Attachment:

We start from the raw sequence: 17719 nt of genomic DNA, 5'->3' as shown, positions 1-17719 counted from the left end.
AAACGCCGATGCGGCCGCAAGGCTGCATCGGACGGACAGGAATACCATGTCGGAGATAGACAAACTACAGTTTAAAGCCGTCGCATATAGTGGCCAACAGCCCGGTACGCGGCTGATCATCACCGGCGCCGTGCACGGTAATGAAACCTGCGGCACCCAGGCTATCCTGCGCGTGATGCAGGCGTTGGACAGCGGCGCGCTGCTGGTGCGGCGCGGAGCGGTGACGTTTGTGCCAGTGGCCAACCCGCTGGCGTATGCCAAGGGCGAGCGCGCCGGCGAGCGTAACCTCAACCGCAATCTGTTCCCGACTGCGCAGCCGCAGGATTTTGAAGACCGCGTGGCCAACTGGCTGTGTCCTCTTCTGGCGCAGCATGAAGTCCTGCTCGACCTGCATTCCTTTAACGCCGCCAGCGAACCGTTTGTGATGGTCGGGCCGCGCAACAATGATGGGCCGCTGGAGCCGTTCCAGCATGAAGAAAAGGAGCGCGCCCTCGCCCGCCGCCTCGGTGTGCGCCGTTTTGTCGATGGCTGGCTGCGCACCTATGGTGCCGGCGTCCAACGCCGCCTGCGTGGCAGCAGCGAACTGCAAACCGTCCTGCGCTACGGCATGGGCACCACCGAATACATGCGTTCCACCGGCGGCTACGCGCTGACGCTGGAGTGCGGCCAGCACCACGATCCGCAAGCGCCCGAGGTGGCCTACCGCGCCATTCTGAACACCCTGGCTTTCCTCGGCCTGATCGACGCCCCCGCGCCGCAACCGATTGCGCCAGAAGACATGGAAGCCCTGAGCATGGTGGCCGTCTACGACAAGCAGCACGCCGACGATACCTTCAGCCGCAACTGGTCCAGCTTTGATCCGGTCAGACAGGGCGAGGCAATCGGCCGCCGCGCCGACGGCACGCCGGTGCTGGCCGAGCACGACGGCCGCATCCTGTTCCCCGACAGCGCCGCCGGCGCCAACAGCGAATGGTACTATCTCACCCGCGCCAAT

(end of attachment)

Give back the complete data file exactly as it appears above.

We start from the raw sequence: 17719 nt of genomic DNA, 5'->3' as shown, positions 1-17719 counted from the left end.
AAACGCCGATGCGGCCGCAAGGCTGCATCGGACGGACAGGAATACCATGTCGGAGATAGACAAACTACAGTTTAAAGCCGTCGCATATAGTGGCCAACAGCCCGGTACGCGGCTGATCATCACCGGCGCCGTGCACGGTAATGAAACCTGCGGCACCCAGGCTATCCTGCGCGTGATGCAGGCGTTGGACAGCGGCGCGCTGCTGGTGCGGCGCGGAGCGGTGACGTTTGTGCCAGTGGCCAACCCGCTGGCGTATGCCAAGGGCGAGCGCGCCGGCGAGCGTAACCTCAACCGCAATCTGTTCCCGACTGCGCAGCCGCAGGATTTTGAAGACCGCGTGGCCAACTGGCTGTGTCCTCTTCTGGCGCAGCATGAAGTCCTGCTCGACCTGCATTCCTTTAACGCCGCCAGCGAACCGTTTGTGATGGTCGGGCCGCGCAACAATGATGGGCCGCTGGAGCCGTTCCAGCATGAAGAAAAGGAGCGCGCCCTCGCCCGCCGCCTCGGTGTGCGCCGTTTTGTCGATGGCTGGCTGCGCACCTATGGTGCCGGCGTCCAACGCCGCCTGCGTGGCAGCAGCGAACTGCAAACCGTCCTGCGCTACGGCATGGGCACCACCGAATACATGCGTTCCACCGGCGGCTACGCGCTGACGCTGGAGTGCGGCCAGCACCACGATCCGCAAGCGCCCGAGGTGGCCTACCGCGCCATTCTGAACACCCTGGCTTTCCTCGGCCTGATCGACGCCCCCGCGCCGCAACCGATTGCGCCAGAAGACATGGAAGCCCTGAGCATGGTGGCCGTCTACGACAAGCAGCACGCCGACGATACCTTCAGCCGCAACTGGTCCAGCTTTGATCCGGTCAGACAGGGCGAGGCAATCGGCCGCCGCGCCGACGGCACGCCGGTGCTGGCCGAGCACGACGGCCGCATCCTGTTCCCCGACAGCGCCGCCGGCGCCAACAGCGAATGGTACTATCTCACCCGCGCCAAT